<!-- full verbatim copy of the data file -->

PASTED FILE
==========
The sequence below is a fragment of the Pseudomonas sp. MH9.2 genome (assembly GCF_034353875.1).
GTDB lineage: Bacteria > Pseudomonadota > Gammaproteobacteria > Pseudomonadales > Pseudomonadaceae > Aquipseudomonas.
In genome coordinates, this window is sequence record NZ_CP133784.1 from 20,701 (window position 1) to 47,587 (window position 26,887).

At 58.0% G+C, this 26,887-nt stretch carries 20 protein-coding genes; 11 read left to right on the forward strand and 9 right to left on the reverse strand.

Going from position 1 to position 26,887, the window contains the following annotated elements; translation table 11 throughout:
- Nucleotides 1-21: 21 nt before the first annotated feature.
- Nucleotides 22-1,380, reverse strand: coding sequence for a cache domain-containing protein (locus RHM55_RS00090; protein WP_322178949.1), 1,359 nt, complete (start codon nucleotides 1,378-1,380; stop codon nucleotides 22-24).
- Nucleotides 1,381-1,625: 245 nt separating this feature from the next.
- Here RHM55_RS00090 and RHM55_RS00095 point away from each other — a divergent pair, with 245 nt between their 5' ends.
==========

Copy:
The sequence below is a fragment of the Pseudomonas sp. MH9.2 genome (assembly GCF_034353875.1).
GTDB lineage: Bacteria > Pseudomonadota > Gammaproteobacteria > Pseudomonadales > Pseudomonadaceae > Aquipseudomonas.
In genome coordinates, this window is sequence record NZ_CP133784.1 from 20,701 (window position 1) to 47,587 (window position 26,887).

At 58.0% G+C, this 26,887-nt stretch carries 20 protein-coding genes; 11 read left to right on the forward strand and 9 right to left on the reverse strand.

Going from position 1 to position 26,887, the window contains the following annotated elements; translation table 11 throughout:
- Nucleotides 1-21: 21 nt before the first annotated feature.
- Nucleotides 22-1,380, reverse strand: coding sequence for a cache domain-containing protein (locus RHM55_RS00090; protein WP_322178949.1), 1,359 nt, complete (start codon nucleotides 1,378-1,380; stop codon nucleotides 22-24).
- Nucleotides 1,381-1,625: 245 nt separating this feature from the next.
- Here RHM55_RS00090 and RHM55_RS00095 point away from each other — a divergent pair, with 245 nt between their 5' ends.